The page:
I don’t know about you, but when I hear bots, Russian troll farms, and Twitter accounts with too many numbers in their profile comes to mind. But, of course, a lot of bots are pretty harmless. You might even consider them “good”. They’re what makes search engines and digital assistants work. And while you might consider the internet a better place without them, at least they’re not malicious.

But the “bad” bots are growing in number too. What’s more, they’re getting smarter. According to the same report, over half of the bad bot traffic is now considered “advanced,” a massive increase from previous years. And by advanced, the researchers mean these bots can mimic human behavior. The result, in practical terms, has been a huge increase in account takeover attacks (ATAs) and API attacks. They’re also becoming an increasingly common component in warfare, as seen in Russian misinformation campaigns against Ukraine.

Bots are taking over: Automated threats are a growing risk for organisations

Bot attacks, fakes, and pseudo-lawyers’ advice: Russia trying to disrupt mobilization in Ukraine

For the average web surfer, the coming ‘botmaggedon’ just means good internet security practices are as important as ever. So put your passwords somewhere safe and updated, be careful about who you’re giving your data to, and keep a separate email address for any important services. The internet isn’t dead. It’s not even dying. But it is getting to be a bit of a no man’s land out there.

Your Sucky Stuff Is Probably Fine

Are Linux and FOSS users elitist? By and large, I think not. But then, as a Linux user, I would say that wouldn’t I?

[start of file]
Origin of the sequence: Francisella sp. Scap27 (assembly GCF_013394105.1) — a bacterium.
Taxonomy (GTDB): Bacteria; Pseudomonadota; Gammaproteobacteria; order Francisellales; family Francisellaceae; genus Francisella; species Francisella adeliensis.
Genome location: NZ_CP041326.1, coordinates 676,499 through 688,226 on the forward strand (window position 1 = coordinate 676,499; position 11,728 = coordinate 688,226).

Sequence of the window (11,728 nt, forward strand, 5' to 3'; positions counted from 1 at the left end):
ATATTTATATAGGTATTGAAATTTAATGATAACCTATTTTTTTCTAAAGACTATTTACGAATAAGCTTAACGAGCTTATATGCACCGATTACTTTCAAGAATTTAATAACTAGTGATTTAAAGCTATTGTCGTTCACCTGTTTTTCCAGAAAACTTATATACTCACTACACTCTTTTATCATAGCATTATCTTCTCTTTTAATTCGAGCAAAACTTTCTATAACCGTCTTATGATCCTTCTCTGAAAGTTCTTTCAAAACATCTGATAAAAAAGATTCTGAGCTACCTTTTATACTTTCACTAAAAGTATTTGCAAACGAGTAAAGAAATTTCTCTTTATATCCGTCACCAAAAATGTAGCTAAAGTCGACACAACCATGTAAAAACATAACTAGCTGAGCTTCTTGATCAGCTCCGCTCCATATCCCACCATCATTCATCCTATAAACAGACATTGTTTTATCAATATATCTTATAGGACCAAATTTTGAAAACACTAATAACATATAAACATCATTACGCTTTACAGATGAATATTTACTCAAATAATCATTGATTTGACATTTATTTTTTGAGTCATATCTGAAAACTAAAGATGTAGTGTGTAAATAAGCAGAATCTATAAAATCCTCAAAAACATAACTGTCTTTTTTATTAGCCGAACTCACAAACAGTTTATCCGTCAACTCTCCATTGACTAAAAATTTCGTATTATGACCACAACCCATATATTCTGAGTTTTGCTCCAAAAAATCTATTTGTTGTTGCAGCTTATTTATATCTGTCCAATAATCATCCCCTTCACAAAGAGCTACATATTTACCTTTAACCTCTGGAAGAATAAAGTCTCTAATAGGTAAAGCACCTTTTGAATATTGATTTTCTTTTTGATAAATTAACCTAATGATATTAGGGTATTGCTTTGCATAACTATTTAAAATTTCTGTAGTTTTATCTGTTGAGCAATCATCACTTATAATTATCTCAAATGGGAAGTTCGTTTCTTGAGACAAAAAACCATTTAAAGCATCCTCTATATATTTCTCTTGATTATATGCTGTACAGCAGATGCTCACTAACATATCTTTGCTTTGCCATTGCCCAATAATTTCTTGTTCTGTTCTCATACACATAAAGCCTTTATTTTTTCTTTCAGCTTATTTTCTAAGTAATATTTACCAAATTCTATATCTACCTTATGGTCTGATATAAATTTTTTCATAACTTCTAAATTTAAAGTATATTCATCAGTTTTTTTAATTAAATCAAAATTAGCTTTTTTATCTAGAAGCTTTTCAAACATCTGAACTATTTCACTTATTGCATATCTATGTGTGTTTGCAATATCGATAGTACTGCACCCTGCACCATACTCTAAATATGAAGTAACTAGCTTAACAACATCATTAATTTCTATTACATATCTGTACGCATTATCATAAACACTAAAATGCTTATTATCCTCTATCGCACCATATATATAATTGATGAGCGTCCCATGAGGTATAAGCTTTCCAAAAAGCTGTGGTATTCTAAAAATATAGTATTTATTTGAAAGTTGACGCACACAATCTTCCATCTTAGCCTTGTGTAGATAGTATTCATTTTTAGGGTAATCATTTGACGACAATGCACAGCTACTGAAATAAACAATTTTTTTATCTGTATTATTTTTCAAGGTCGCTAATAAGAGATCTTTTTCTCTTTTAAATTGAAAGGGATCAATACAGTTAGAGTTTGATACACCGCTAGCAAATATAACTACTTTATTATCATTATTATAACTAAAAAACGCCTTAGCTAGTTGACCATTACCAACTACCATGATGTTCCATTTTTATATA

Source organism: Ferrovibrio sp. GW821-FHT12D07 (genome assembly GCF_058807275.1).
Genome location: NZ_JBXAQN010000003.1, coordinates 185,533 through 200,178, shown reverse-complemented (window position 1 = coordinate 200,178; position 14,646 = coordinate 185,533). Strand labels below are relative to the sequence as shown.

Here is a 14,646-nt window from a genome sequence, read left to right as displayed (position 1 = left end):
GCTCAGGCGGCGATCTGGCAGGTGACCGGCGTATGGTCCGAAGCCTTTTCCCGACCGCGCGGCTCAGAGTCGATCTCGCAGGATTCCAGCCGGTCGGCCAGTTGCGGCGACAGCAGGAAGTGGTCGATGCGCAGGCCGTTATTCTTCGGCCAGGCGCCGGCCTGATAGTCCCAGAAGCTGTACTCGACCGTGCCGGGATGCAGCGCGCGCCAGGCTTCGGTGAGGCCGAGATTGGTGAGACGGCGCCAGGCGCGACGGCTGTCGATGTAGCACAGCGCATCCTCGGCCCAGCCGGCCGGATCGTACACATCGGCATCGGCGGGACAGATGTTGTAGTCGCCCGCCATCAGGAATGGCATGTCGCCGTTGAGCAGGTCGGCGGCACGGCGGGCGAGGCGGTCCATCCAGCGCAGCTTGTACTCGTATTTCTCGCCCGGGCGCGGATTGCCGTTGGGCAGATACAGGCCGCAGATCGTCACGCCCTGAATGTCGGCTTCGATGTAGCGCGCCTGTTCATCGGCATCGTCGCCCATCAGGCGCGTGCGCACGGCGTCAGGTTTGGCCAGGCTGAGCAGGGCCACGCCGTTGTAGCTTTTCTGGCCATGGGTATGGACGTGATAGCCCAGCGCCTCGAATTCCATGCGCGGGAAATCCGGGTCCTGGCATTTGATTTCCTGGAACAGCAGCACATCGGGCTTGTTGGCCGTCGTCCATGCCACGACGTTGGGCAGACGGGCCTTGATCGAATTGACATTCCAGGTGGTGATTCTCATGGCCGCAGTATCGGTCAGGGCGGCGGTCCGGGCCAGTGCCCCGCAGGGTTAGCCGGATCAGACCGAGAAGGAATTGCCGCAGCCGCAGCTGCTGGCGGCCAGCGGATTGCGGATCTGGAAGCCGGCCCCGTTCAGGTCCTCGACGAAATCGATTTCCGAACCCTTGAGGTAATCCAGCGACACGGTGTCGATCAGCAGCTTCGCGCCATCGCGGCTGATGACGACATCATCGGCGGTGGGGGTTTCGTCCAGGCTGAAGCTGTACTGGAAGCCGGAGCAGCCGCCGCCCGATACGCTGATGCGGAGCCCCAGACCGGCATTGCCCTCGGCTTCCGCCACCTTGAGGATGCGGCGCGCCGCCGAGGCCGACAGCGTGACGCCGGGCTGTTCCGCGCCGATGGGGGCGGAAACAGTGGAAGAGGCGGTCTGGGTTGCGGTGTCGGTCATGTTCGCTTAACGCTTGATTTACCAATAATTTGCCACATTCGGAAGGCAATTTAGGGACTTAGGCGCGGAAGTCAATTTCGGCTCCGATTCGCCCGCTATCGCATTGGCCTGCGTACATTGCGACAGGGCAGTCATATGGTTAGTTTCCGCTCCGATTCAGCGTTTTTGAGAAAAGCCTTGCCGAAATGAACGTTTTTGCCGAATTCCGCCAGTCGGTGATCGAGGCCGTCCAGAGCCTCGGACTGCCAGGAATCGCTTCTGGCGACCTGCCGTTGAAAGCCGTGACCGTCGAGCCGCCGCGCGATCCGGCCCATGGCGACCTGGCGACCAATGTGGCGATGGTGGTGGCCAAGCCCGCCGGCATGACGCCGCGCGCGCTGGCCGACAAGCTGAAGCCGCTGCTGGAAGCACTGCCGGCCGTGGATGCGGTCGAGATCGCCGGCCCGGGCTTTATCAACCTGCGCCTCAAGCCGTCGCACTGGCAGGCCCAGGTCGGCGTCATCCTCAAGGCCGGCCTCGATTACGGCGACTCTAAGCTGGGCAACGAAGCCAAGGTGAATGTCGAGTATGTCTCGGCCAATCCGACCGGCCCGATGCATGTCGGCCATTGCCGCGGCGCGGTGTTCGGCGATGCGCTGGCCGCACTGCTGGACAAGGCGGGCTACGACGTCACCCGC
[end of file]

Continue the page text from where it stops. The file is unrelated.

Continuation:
What can be said for sure, is that wherever you go on the web, someone is going to tell you that you’re using the wrong stuff - The wrong distro, the wrong text editor, the wrong notetaking app or even the wrong computer.

Hell, I even do this a little myself sometimes.

For the most part, when I talk about a piece of software or hardware that I like, I do so because I, well, like the thing I’m talking about. And not strictly because I dislike or feel it is objectively superior to the alternatives.

When I do talk negatively about a piece of software/hardware, it’s typically because I think there are genuine reasons to voice concerns amongst users. Indeed, most of the time, I am a user of the product I’m criticising, be it overbearing smartphones or VPNs and their questionable marketing.

What I dislike and try to avoid, is elitism. Which, as Veronica Explains points out in the below video, does nothing but harm the FOSS and Linux communities.

Veronica Explains - Your hardware and software tools are probably fine (YouTube)

Having spent a great deal of my youth obsessed with punk rock, the tribalism of some Linux users in particular, and the ugliness it breeds, is something all too familiar to me. (You use Ubuntu, own an iPad and listen to Linkin Park? What a sell-out poser, man).

Now, that doesn’t mean we shouldn’t place criticism where criticism is due (ads in the settings menu now? Really Microsoft?). But the “you should stop using this and use this instead” attitude typically gets no one anywhere. If it did, everyone would be an open-source using vegan already.

From the Smol Web

Digital zines are hella cool. Here’s one in the making that you should probably go contribute to right now:

What I’m Up To

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This work is licensed under a Creative Commons Attribution 4.0 International License.